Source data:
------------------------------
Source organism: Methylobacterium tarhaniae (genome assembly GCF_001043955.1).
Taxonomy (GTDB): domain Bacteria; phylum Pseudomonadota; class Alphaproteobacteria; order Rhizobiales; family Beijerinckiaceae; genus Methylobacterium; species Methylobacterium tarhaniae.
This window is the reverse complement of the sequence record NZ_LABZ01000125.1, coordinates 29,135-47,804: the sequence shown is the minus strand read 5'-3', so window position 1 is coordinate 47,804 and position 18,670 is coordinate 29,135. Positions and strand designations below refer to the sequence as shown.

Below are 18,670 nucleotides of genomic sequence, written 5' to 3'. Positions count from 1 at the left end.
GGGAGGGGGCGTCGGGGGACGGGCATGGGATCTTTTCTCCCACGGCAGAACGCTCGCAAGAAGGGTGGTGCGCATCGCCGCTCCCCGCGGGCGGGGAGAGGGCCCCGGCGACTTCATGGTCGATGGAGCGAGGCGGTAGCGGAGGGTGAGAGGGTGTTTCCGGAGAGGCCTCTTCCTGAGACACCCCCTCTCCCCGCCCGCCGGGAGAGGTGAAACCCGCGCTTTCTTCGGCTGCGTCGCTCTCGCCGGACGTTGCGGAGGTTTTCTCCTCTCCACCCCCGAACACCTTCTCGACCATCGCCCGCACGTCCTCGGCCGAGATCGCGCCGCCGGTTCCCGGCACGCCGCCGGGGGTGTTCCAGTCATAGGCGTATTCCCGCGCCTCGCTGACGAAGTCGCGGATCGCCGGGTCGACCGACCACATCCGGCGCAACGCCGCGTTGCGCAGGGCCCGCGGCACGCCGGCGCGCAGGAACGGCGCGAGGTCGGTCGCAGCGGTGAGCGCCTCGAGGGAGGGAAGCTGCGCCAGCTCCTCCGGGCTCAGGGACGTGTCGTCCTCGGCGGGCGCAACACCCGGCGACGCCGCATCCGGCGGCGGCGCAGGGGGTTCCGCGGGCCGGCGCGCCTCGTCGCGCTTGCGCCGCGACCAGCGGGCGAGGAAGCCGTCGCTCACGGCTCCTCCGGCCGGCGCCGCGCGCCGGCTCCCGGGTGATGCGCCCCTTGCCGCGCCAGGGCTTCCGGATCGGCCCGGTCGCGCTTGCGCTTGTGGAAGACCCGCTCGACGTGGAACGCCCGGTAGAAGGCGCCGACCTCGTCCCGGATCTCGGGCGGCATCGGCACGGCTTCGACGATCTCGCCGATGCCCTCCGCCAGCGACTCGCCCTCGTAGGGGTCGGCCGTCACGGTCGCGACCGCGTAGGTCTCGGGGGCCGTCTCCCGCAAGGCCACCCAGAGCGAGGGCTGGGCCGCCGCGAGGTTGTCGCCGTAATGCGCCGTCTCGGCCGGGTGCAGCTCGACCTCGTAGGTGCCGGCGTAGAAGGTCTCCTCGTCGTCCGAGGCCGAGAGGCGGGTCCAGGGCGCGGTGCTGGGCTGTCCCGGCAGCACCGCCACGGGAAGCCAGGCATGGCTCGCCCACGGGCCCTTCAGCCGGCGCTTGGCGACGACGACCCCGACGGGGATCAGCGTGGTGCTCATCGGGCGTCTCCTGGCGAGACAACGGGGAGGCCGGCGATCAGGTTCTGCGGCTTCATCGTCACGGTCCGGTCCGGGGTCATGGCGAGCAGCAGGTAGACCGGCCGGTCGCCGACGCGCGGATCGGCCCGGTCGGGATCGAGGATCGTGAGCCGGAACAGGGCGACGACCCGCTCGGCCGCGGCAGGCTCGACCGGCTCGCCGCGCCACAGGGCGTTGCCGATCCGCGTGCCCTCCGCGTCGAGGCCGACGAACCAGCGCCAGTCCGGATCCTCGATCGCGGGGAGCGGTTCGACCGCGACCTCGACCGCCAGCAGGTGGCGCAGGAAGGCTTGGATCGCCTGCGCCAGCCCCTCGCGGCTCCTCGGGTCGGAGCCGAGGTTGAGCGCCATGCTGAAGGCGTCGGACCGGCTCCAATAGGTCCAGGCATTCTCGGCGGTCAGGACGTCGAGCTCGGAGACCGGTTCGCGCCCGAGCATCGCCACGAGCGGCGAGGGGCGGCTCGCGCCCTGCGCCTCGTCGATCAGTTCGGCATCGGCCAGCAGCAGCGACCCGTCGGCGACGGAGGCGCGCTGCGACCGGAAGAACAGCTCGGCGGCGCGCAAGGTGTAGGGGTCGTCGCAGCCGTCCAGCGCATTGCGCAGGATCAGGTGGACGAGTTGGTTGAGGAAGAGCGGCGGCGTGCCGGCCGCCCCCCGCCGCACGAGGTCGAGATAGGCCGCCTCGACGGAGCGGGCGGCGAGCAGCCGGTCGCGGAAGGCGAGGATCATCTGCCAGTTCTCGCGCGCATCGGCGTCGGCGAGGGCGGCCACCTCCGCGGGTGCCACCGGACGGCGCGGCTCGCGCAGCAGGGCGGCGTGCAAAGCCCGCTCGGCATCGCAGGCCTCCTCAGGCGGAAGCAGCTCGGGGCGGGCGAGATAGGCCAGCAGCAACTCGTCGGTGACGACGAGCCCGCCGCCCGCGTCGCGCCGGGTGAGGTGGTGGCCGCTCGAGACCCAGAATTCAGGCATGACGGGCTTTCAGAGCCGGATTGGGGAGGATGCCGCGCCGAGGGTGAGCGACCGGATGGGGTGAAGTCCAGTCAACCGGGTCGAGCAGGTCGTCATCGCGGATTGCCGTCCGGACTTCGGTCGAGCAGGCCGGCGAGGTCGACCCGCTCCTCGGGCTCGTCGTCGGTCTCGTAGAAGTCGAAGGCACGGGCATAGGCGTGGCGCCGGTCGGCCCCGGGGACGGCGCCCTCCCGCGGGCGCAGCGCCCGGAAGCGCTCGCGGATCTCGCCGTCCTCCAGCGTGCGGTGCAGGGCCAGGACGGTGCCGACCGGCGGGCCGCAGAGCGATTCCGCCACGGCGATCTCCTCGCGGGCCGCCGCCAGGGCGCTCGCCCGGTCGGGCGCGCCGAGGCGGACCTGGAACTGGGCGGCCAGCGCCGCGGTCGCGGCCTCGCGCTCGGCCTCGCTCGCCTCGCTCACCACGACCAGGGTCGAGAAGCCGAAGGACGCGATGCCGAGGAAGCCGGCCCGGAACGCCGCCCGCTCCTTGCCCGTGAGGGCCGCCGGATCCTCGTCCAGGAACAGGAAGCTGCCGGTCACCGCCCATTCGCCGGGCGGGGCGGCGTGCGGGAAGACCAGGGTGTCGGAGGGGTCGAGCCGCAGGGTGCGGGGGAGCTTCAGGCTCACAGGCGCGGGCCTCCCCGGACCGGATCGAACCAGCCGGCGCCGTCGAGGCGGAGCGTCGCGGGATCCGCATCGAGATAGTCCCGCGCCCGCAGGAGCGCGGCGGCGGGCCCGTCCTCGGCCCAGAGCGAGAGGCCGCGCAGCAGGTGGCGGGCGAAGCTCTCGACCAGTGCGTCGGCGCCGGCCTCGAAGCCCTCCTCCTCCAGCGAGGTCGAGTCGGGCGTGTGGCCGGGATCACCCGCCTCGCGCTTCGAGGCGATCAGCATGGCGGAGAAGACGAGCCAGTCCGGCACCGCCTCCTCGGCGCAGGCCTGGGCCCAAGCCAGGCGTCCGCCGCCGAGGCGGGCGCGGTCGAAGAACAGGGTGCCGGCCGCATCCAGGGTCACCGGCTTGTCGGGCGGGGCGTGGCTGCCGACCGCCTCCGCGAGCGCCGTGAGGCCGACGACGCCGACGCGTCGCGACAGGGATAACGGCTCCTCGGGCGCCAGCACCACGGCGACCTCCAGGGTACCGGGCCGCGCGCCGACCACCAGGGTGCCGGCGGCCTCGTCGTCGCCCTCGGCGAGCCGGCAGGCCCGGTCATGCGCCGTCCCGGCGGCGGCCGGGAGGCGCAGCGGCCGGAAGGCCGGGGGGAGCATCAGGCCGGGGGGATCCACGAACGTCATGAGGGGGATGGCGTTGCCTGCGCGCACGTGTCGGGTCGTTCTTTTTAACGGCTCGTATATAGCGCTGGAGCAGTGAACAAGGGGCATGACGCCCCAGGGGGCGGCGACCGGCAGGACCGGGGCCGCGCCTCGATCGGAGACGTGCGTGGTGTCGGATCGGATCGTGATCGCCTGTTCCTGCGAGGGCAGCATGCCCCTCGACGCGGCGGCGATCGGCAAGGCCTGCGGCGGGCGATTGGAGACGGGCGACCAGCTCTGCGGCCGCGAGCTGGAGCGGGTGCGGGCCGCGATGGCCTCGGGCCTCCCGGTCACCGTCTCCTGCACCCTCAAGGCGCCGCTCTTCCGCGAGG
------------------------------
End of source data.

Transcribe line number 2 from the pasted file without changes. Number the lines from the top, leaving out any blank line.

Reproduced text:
Taxonomy (GTDB): domain Bacteria; phylum Pseudomonadota; class Alphaproteobacteria; order Rhizobiales; family Beijerinckiaceae; genus Methylobacterium; species Methylobacterium tarhaniae.